Last meeting was the territory of club member and treasurer Steve Hallam, talking through some of his digital history. Steve is an Olympus fan and has been for over ten years. Micro four thirds, the name come from the diameter of the sensor in inches, is the invention of Olympus and as Steve pointed out, the first system to be designed exclusively for digital from scratch. The first Olympus Steve owned had a 5 MP sensor , which when compacts these days can pack 20 Mega Pixels, sounds restrictive. In reality most people would be largely untroubled by 5MP sensors, the key being the quality of rendition not the size. More Mega Pixels give you more room to crop and still get a reasonable image. The ability to resolve reasonably accurate colours and the capacity to restrict noise at higher ISO’s are generally bigger factors in most peoples’ photography . The bigger numbers in terms of Mega Pixels are something driven more by perceived marketing needs (bigger must be better) than actual customer requirements.
For so long full frame, as Steve pointed out a tag rather than a technical term of any enlightening feature. The 35mm (actually 36 mm but that is a spurious accuracy) was of course the film size in most SLR’s and has carried over to the digital age as the most common “professional” size. I will come back to the need for the inverted comma’s shortly. In the film age, especially from the late 60’s onwards, 35mm was pretty much everywhere. Unless you were doing advertising or studio work then the frame size went up to 6 x 4.5, 4 x 5, 10 x 8 and so on. Hasselblads used 120 roll film (6 x 7 cm). Just like the Box Brownie. Only there was a bit of difference price wise. Also, it has to be said, there is a slight difference in quality too.
The reason for the inverted commas around professional above is that there is no such thing as a camera by which one becomes a professional by being in possession of. There is plenty to be said for the idea of a larger sensor – and some people bang on endlessly about it – but, as been said before in this blog, unless it is predicated on an actual photographic need then there is no reason why a professional has to shoot with a 35mm sensor. Damien Lovegrove doesn’t, as he explained when he visited us back in July 2014, he uses APS-C (among other formats I am sure). Any argument based on the logic of sensor size would have that a 6 x 4.5 medium sensor format has to better than a 35mm and so on. The question always has to be “At what”?
Lugging a D800 across Antarctica to photograph polar bears in the wild may seem like hard work, it is, after all a sizeable chunk of Bakelite in its own right. Adding in the heavy duty lenses adds even more bulk and that’s before you realise the nearest wild polar bear is 12,500 miles to the north (it pays to do your research). You had better have a really, really good reason for packing it in the first place. Well that would be weather sealing, shock-proofing, reliability given that it’s 2,500 miles to the nearest camera shop to replace that broken lens (assuming both that you are going North and turning left(ish) and Punta Arenas has a camera shop, otherwise it’s 3,700 miles in a completely different direction to Auckland). You may require very large blow ups at a high dots per inch count, there are any number of reasons you need a full frame camera, but , logically, not one of them is because you are a professional. Steve pointed out the main advantage of the Micro 4/3rds format is the capacity to build smaller, lighter cameras.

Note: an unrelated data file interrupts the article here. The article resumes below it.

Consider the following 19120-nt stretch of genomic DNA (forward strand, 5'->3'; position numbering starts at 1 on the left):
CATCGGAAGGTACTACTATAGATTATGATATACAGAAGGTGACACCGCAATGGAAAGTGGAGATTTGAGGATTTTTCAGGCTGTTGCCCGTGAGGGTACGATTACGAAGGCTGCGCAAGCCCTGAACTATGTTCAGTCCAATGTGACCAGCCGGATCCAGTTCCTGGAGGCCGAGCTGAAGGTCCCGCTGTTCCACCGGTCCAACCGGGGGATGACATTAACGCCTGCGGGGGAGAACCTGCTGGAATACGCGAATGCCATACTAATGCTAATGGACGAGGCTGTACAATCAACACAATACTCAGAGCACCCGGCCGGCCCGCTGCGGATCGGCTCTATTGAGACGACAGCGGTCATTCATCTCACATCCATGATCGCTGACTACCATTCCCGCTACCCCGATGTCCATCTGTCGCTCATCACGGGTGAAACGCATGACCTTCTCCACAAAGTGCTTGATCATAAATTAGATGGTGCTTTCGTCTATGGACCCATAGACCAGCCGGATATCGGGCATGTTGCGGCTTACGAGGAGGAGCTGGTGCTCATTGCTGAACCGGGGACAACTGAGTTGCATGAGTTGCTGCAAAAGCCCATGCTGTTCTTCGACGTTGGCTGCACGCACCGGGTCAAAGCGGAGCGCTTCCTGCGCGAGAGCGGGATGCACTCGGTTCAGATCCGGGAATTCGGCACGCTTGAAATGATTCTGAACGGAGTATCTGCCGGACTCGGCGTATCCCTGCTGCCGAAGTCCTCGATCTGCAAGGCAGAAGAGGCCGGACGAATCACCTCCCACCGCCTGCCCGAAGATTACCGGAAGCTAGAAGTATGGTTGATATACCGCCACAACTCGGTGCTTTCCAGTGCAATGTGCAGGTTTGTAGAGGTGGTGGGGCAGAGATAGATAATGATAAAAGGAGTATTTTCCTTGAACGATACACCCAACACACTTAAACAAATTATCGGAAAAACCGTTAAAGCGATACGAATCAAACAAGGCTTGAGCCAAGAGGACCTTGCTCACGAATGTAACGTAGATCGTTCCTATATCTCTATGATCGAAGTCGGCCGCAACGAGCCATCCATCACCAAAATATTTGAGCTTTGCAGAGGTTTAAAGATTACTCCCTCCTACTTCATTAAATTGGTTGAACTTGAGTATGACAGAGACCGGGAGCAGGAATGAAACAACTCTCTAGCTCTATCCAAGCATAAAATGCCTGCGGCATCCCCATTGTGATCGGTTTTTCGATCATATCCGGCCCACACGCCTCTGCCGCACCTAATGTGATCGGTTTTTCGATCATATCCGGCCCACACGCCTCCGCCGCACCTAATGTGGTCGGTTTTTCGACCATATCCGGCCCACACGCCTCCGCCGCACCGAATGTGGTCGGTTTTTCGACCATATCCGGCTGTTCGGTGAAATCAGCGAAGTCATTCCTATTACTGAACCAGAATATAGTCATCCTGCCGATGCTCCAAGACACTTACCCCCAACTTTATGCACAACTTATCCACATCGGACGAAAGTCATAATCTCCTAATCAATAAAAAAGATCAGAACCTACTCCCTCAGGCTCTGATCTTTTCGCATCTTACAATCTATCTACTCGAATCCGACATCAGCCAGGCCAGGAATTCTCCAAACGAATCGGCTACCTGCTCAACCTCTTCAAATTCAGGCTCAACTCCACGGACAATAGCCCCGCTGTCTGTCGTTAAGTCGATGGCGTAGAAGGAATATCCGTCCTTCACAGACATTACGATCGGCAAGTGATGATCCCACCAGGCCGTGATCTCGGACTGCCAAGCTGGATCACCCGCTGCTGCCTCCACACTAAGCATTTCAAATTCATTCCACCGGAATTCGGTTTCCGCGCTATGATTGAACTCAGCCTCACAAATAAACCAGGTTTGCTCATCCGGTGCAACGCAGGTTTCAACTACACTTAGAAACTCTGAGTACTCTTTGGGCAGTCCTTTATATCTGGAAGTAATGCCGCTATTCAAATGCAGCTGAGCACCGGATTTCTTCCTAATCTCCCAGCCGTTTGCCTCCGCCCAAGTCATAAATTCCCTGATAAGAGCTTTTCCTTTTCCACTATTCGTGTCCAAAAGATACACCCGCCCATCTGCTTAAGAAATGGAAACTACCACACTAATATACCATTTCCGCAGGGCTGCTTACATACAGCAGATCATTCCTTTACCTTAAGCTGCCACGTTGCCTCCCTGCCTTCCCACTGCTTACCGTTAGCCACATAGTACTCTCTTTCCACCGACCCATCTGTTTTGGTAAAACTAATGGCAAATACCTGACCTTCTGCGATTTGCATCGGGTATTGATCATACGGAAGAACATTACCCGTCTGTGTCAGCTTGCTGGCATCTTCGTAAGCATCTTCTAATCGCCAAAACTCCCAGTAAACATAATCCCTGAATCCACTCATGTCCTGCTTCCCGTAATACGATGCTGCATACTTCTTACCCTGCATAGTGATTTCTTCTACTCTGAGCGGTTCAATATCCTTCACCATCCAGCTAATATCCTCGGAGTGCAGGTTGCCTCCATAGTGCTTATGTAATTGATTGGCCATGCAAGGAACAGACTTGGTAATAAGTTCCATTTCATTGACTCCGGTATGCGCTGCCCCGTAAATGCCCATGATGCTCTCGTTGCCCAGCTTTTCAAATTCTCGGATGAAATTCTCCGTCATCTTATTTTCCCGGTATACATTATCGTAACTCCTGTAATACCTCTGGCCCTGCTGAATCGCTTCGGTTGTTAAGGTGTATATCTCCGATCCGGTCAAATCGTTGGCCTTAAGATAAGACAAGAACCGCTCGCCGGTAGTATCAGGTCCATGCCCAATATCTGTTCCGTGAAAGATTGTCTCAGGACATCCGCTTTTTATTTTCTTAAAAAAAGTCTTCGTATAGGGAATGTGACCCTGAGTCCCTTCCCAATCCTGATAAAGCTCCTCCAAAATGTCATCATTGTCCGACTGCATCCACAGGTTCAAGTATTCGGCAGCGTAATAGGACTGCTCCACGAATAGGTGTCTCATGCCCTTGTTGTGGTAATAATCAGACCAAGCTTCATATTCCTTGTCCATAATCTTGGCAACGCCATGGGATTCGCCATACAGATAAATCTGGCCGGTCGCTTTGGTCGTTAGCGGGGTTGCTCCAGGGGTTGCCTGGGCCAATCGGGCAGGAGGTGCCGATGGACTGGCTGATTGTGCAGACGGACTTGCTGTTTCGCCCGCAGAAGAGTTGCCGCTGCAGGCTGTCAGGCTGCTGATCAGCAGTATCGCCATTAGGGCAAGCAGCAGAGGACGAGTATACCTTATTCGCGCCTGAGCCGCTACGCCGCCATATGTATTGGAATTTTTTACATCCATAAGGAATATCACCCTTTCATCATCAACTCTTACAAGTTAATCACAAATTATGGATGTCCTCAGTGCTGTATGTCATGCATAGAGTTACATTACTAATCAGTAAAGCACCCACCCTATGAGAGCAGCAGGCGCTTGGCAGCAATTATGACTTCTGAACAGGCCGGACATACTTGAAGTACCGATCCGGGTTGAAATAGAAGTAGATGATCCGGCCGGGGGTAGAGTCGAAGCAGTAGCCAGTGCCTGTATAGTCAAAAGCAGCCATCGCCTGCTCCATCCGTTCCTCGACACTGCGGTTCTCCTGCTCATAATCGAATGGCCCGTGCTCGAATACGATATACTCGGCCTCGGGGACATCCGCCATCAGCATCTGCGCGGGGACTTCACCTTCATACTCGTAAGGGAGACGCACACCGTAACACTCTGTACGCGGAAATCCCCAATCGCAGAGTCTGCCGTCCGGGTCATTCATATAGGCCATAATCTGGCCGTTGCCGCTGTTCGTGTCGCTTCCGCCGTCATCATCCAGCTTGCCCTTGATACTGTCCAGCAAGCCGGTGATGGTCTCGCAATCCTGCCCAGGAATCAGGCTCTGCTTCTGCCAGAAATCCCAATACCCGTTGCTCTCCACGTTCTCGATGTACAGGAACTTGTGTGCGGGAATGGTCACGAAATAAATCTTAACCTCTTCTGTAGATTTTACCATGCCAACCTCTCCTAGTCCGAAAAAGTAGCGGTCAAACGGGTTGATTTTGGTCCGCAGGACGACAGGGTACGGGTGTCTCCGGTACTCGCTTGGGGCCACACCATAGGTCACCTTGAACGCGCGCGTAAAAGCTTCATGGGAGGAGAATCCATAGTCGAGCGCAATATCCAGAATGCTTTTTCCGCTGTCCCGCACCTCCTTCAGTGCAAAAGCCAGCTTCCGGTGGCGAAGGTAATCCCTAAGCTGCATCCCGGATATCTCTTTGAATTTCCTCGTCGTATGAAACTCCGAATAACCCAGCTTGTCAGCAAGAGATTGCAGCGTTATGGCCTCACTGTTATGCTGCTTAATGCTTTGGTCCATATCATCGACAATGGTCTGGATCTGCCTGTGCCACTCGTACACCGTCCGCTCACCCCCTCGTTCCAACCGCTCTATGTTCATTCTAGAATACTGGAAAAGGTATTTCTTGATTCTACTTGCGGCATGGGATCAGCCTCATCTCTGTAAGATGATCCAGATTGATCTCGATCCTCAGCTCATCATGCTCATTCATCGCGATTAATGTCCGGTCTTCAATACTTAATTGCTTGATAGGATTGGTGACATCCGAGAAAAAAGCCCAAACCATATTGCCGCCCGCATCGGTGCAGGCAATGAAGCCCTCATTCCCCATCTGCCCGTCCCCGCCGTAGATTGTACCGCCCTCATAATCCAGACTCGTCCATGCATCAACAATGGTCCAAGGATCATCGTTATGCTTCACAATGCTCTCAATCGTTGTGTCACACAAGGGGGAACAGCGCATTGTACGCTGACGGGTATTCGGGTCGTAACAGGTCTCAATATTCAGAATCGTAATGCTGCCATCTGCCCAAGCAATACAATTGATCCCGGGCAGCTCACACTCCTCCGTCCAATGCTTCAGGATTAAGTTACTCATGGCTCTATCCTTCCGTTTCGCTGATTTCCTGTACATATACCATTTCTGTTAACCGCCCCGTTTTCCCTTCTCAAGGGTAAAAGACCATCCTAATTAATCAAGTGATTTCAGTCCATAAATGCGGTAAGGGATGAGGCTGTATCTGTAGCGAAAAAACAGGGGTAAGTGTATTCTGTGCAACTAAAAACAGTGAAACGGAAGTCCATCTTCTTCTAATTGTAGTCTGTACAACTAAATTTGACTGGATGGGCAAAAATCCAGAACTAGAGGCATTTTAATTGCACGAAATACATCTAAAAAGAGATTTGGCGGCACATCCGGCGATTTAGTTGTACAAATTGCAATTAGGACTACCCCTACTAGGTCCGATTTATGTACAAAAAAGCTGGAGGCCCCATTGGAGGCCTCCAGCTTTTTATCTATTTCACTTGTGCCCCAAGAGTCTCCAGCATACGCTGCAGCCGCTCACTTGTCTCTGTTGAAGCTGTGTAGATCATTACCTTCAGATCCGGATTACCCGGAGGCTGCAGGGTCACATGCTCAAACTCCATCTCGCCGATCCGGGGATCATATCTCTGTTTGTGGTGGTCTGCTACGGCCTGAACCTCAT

Smaller lighter cameras with smaller sensors, yet we still think of lenses in 35mm equivalent terms and that does make things easier for comparison reasons, but allows for some confusion. When we talk of crop sensors we are talking about the size of sensors relative to 35mm and as most sensors are smaller than this then we are seeing a smaller image given the same focal length of lens.
A confusion creeps in with the idea of “magnification” which a lot of people assume to be a telephoto effect because a 100 mm lens on a 35mm camera shows the same as a 150 mm lens on an APS-C or a 200 mm lens on a micro 4/3rds and the logic goes (off at a tangent but it’s easy to see why) a 200 mm pulls in the image twice as much as a 100 mm lens. Well when you double the focal length on the same size sensor it does, the mistake is to not factor in the change in the size of the sensor. If an image is made with the same lens, but a smaller sensor, it shows a smaller area. Enlarge both your 35 mm and you crop sensor images to, say, 10 x 8 inch print and the degree of enlargement, the magnification if you will, will be greater for the smaller sensor than for a larger one. Hence you might get an inkling of why more Mega Pixels on this year’s sensor than last sounds attractive – you can make larger prints without a loss in quality. Well sort of, as, after a point, those extra pixels start to get in each other’s way.
So, our thanks to Steve for bringing up some interesting topics and for sharing his images with us. Much appreciated.
N E X T W E E K
NOT AT THE CLUB. Light trails, meet at the fountains on the centre. Bring cameras and tripods we are going to be taking some light trails. 7.30 commencement.